I believe that we are always
learning and growing
in our understanding
of God, self, neighbor, & the cosmos.
Change is constant
and to be expected
within our journey.
Change necessarily occurs in
our relationship with the sacred.
The following is a snapshot
of this moment
of my faith.
Ancient Testimony: “From that time on, Jesus began to proclaim,
‘Repent, for the kingdom of heaven has come near.’”
— Matthew 4:17, NRSV
Modern Testimony: “You change the world when you change your mind.”
—Don from Kinky Boots, “Raise You Up/Just Be”
I believe in a divine mystery that I cannot fully grasp nor control; nevertheless I have experienced this divine mystery as deeply personal and loving—being both transcendent and immanent (Psalm 139:7-18). This divine mystery has no end and no beginning—she is eternal and yet she is the Alpha and the Omega (Revelation 1:8). Throughout the history of the universe, I believe that this divine mystery whom I often refer to as 'God' has made herself known in a diversity of ways. I think of these diverse ways as many christs (or anointed ones) which embody the divine mystery and help us understand God. By calling these ways 'anointed,' I recognize the sacred/Spirit/divine mystery at work in created matter. I believe that this Eternal Spirit is made known to all people in creation (Psalm 19:1; Romans 1:19-20).
I also believe in the radical way that God is made known in Jesus of Nazareth, a human who lived 2,000 years ago (Colossians 3:15). Jesus is the Christ that we in the Christian tradition recognize as the One in whom we can see, know, touch, and love the God of the cosmos. Christ is made present in Jesus and his life exemplifies the immanent love and justice of God (John 1:1-18). The incarnation of God in Jesus teaches us that to be human is to live, move, and exist within the divine mystery and that the divine mystery resides in us (Acts 17:28; 1 John 2:27). His incarnation is a reminder to us all to connect with the Spirit that resides in us through the breath of God in creation (Genesis 2:7; John 20:22). This creative act of God in which God’s own breath/Spirit animates humanity teaches us that we are made in God’s own image (Genesis 1:27). I believe that this divine image dwelling within humanity says that our essence is derived from God, and thus each and every human is worthy of love, value, and respect without exception. To be made in God’s image also means that we share in God’s creative freedom. We are all creators in our own right.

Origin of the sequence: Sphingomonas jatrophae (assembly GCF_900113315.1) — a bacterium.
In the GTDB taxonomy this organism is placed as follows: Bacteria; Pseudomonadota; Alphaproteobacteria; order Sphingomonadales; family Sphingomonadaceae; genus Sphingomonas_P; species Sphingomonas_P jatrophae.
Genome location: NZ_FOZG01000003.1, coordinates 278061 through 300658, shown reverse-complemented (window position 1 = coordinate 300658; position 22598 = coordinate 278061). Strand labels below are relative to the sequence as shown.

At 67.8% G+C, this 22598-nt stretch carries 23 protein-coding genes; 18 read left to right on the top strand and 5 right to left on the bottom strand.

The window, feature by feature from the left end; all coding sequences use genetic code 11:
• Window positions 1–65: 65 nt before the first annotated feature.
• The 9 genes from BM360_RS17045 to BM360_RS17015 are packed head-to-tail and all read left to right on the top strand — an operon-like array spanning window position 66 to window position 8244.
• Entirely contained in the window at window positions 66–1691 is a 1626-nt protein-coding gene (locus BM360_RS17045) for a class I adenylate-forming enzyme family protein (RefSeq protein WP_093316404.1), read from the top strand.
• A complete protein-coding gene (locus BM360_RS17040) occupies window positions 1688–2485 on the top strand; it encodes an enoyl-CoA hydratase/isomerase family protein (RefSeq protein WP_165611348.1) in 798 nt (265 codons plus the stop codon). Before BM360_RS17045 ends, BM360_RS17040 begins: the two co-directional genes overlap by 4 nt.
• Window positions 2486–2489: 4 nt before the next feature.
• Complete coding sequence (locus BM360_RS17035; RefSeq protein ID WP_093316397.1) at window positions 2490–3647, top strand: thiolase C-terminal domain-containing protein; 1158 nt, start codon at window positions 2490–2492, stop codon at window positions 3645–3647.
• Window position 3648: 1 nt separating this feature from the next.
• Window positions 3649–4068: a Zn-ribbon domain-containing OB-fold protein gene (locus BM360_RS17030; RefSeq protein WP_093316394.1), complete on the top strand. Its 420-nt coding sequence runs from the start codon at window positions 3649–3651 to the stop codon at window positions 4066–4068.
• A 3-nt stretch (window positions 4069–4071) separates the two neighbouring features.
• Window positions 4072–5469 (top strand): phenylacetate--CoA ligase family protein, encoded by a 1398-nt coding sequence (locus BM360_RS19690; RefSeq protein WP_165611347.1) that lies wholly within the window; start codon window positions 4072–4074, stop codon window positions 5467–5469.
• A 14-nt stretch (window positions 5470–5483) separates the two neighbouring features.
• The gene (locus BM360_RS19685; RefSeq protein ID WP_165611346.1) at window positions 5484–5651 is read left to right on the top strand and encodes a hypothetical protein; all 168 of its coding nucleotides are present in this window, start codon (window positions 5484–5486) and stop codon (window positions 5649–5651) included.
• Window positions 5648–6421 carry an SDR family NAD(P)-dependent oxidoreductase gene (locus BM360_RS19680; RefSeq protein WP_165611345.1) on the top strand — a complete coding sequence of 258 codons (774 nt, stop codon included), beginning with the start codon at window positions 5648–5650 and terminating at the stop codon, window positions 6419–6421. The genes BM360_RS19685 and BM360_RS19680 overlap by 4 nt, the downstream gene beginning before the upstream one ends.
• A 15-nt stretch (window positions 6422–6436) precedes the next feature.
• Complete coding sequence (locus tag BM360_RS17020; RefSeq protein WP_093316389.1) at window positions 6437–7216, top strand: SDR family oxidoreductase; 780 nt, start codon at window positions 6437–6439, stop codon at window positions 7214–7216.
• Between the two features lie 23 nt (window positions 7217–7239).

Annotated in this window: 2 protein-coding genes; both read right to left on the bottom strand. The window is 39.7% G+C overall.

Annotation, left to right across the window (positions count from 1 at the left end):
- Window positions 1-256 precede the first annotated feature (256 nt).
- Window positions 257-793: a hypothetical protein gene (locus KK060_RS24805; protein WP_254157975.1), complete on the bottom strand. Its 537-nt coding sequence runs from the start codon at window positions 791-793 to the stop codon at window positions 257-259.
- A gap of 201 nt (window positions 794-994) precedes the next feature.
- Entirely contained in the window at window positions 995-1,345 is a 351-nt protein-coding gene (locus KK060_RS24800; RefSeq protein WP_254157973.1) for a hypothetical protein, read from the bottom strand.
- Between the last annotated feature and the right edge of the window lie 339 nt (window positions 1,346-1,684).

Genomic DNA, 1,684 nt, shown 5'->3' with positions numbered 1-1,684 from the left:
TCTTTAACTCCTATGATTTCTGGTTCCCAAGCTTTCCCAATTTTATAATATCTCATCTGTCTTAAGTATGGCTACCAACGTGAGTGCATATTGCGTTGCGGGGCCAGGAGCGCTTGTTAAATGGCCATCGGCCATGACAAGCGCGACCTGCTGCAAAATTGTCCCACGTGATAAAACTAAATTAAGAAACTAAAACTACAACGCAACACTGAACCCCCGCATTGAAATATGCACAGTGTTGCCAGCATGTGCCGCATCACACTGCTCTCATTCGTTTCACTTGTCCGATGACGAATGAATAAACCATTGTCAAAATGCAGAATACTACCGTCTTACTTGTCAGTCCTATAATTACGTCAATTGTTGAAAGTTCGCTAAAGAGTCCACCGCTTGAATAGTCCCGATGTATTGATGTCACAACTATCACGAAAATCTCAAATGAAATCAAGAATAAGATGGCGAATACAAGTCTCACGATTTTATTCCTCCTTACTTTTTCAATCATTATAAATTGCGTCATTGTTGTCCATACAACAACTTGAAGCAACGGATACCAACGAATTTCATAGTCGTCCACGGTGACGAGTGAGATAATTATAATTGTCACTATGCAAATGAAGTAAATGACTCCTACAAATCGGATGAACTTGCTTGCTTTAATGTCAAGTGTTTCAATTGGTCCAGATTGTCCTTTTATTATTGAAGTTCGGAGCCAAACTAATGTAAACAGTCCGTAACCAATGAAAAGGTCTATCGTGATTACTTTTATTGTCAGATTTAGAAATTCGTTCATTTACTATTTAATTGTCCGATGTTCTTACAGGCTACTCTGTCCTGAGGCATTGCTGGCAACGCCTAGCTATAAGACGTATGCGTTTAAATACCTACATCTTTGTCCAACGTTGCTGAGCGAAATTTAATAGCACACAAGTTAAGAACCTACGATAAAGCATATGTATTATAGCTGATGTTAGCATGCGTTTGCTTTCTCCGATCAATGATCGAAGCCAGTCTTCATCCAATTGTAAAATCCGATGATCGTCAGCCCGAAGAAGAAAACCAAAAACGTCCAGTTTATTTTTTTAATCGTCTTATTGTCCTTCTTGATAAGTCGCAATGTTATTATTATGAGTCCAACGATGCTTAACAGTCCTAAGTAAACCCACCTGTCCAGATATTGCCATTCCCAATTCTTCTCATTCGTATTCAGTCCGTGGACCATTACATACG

We have the choice, however, to live in accordance with our own sacred essence. Our existence is not always in tune with our essence (Galatians 5:16-23). I believe that usually, each person is doing the best that she, he, or they can according to the knowledge and self awareness that each person possesses. The problem is that as humans, we are often unaware of our own selves and as a result increase both our own suffering and the suffering of others. We need light to guide us forward on this journey (Hosea 4:6).
I believe that death and resurrection are essential elements to our faith as Christians. To remember death and resurrection is to recall that though death is painful, it is not the end of our stories. Whether death be financial, political, emotional, cognitive, or physical, the Jesus story invites us to remain open to the surprises of God’s work in the world. Death and resurrection also teach us about seasons in life. Throughout the seasons, we can hold onto the hope that God is present and there to empower, heal, and guide us (Romans 5:1-11), because the incarnation reminds us that we are not forsaken by God in our suffering. I believe that the incarnation is hope for us to know that God is not far away. And through the continued work of the church, Jesus’s resurrection is actualized over and over again as we reach out and extend the love, mercy, and justice of God (Ephesians 4:7-16). Christ’s work also speaks to the restoration of the entire cosmos and invites the church to be part of the healing and renewal of creation (Romans 8:19-25; Revelation 21:5).